2. Have students use their bodies to demonstrate what the features look like. The teacher should name a feature, and the students show what it looks like. Possible body movement examples are listed below:
MOUNTAIN-A child stands up high on his or her toes and reaches hands up to form a peak.
MOUNTAIN RANGE-Several children are connected in the same position as a mountain to form a mountain range.
HILL-A child rounds his or her back and stretches over to touch both hands to the ground.
PLATEAU-Two children face each other and clasp outstretched arms to form a flat-topped hill.
RIVER VALLEY-Two children sit facing each other, knees up and feet meeting, to form a v-shaped valley.
OCEAN-The children make wave-like motions with arms. The whole class links hands and makes wave-like motions.
ISLAND-One child stands in the middle, several other children surround the child with hands connected to form a body of water.
3. Play a riddle game to describe the geographic features. For instance, “I am a landform. I can be in a river or in an ocean. I am fully surrounded by water. What am I?” The riddle should have three descriptive sentences and one question. (The teacher writes the riddle on chart paper or the chalkboard and makes two or three errors in capitalization and punctuation for students to correct.)
4. Have the students write two riddles, one for a landform and onefor a body of water. Assist beginning writers by recording their riddles as they dictate.
5. Now use the students’ riddles to play a riddle game. Have students individually read their riddles while the rest of the class shows the riddle answer with a body movement.
6. Have the students return to their seats and write the name of or sketch the feature as the teacher reads a riddle.
Assessment: Students need to identify seven of nine physical features from descriptions of distinguishing features of landforms and bodies of water.
Lesson 2: Can You Hear Me Now? How a Country’s Wealth Influences Communication by Denise Dorn (appropriate for grades 6-8) Note: For the complete lesson plan, go to http://alliance.la.asu.edu/azga/ and click on Outreach and Events, GeoMath Project, Grade 6-8 sample.
Overview: More than ever, changes in technology help people gain better access to information. Using scatter plots, students investigate how the wealth of a country influences the ability of its people to obtain access to communication from electronic sources (TV, cell phones, Internet).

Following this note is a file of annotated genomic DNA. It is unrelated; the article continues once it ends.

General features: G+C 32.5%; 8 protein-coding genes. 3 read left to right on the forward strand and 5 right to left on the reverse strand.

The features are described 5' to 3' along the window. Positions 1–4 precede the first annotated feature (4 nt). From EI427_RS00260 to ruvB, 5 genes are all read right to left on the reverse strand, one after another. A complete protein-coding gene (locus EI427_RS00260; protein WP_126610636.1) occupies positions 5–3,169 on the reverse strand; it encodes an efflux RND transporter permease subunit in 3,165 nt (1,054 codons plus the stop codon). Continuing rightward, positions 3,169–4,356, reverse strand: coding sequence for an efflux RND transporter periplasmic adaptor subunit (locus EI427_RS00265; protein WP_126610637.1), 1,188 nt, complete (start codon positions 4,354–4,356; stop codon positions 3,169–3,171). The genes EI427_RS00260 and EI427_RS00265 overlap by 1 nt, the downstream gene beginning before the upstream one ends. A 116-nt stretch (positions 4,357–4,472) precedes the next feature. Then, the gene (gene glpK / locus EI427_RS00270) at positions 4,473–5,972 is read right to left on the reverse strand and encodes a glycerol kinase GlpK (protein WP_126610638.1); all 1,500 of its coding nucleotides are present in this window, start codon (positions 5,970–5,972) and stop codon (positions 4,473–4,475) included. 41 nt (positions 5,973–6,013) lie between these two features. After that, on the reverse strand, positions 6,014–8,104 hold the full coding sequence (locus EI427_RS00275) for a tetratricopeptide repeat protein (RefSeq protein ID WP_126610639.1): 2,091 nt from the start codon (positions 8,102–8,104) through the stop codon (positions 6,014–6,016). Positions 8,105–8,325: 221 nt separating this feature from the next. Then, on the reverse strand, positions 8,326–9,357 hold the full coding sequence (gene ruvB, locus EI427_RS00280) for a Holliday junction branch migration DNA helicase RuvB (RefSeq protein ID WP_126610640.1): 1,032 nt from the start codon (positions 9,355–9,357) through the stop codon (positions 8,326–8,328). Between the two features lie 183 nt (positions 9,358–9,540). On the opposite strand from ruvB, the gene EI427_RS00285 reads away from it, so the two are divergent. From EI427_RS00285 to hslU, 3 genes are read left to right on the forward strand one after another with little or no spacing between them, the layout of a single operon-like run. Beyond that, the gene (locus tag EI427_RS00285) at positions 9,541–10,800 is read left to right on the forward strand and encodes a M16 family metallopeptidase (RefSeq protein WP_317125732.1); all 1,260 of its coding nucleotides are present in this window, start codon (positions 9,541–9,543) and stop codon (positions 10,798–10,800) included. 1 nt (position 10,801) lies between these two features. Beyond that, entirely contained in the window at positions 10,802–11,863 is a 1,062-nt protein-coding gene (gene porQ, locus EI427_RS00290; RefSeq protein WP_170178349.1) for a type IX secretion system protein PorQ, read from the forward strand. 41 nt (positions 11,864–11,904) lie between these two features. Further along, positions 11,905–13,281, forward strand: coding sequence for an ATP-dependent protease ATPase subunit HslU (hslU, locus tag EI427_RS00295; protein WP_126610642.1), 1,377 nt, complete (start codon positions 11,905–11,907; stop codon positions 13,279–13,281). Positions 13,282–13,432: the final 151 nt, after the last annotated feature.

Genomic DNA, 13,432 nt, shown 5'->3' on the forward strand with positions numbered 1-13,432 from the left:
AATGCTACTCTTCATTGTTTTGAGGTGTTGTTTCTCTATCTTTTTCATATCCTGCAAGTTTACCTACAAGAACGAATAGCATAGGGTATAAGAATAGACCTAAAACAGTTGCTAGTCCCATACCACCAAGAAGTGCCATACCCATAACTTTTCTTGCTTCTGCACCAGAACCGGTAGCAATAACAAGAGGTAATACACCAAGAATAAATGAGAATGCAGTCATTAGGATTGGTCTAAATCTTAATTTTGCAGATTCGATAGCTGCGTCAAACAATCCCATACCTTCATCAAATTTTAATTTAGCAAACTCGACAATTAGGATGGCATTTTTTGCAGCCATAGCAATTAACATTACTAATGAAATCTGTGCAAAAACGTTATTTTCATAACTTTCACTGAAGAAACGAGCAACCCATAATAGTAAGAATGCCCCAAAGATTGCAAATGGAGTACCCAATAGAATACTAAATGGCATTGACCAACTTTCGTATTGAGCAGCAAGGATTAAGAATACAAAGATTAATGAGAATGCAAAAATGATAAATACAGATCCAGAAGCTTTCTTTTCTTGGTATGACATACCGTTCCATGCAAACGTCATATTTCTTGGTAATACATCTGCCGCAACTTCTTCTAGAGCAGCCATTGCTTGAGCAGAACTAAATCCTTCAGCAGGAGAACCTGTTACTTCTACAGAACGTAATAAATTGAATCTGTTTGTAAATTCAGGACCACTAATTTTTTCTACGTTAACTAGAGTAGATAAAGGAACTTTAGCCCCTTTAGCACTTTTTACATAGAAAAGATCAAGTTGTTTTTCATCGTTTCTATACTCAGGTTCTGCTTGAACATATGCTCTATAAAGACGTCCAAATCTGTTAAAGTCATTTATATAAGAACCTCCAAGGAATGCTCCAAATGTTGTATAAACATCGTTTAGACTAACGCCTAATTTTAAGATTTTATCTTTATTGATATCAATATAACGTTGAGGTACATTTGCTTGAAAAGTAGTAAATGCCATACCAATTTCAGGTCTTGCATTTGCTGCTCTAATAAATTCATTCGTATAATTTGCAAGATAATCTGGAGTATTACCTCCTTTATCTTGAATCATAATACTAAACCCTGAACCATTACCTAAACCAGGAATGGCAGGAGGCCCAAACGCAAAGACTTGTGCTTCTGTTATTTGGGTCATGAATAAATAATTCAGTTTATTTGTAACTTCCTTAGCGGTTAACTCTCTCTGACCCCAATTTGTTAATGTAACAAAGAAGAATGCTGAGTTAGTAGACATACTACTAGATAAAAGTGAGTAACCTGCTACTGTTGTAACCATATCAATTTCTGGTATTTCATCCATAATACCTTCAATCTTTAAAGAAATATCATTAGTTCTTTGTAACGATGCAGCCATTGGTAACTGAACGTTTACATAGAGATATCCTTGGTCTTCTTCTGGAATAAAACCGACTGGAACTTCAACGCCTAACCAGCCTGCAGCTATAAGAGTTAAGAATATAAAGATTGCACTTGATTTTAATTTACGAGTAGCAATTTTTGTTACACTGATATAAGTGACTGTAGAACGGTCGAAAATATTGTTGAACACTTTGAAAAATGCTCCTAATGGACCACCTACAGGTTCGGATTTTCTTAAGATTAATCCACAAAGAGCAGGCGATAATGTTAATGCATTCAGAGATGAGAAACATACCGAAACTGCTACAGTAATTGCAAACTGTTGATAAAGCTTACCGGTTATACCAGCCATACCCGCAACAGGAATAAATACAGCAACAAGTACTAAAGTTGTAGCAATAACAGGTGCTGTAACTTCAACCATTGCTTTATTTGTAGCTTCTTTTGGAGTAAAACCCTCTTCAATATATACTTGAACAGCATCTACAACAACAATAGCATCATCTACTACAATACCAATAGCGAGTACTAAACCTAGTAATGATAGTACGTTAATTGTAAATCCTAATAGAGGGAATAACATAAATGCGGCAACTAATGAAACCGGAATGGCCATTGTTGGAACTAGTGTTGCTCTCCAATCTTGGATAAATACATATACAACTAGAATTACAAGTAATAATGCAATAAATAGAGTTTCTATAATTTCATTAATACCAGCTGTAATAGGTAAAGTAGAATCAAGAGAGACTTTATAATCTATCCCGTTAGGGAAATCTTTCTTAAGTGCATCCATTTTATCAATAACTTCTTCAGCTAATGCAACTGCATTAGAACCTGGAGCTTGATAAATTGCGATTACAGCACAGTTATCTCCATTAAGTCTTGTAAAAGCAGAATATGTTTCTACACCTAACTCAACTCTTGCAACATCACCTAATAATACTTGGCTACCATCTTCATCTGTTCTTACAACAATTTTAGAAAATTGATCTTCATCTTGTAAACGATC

Materials: World map overhead, pencils, rulers, raw spaghetti, countries-of-the-world wall map or atlas, data table [not included here]
Objectives: The student will be able to
* Locate the following countries on a world map: Argentina, Australia, Bolivia, Botswana, Canada, China, Cte d’Ivoire, Fiji, Germany, Guatemala, Hong Kong, India, Indonesia, Italy, Kuwait, Mexico, Saudi Arabia, Singapore, South Africa, United States, and Uzbekistan.
* Construct scatter plots to show the relationship between the wealth in a country and its access to communication and information technologies.
* Identify and make predictions from trend lines for each scatter plot generated
1. Using an overhead projection of the world map, tell students they will be looking at data from twenty-one countries.
2. Have the students locate and label the twenty-one countries on a world map.
3. Using information obtained from the Internet (i.e., the CIA Factbook) or other sources, students should list information concerning economic wealth, physical characteristics, and cultural characteristics for each country.
4. Talk with students about the rise and spread of electronic information and how access to communication is a two-way street with economic activity. Explain that to compete in a global world, countries need modern communication.
5. Distribute the data table: Does wealth of a country affect its ability to get information? GNP means Gross National Product or the total value of goods and services produced in a country in a year. For each country, the GNP per person was calculated by dividing the GNP by the population. The Persons per TV, Persons per Cell Phone, and Persons per Internet Connection were all calculated by dividing the population by the total number of each of these items in the country.
6. Tell students they will be making scatter plots of this data. They will be comparing Gross National Product per Person and the Number of Persons per TV, Number of Persons per Cell Phone, and Number of Persons per Internet Connection. Tell students to round the GNP per Person data to the nearest $500.
7. As students graph the data, have them label each point with the name of the country (abbreviations or numbers are fine).
8. Students will draw a best fit or trend line for each graph. Students can use a piece of raw spaghetti or a clear ruler to estimate the position of the trend line. Remember, trend lines are estimations, so lines may vary. Accept a wide range of possible lines. The important thing is that students see a negative trend (that less money means that more people have trouble getting access to a TV, a cell phone, or an Internet connection).
Assessment: Math Assessment-Student scatter plots can be graded for graphing all twenty-one points in the approximately correct position. The important thing is that students create a negative trending scatter of points. In grading, remember that trend lines are estimations, so lines will probably vary. Accept a wide range of possible lines (and some students may even draw a curve).
Geography Assessment-Students can be tested on correctly identifying the location of the twenty-one countries used in the lesson.
Copyright HELDREF PUBLICATIONS May/Jun 2005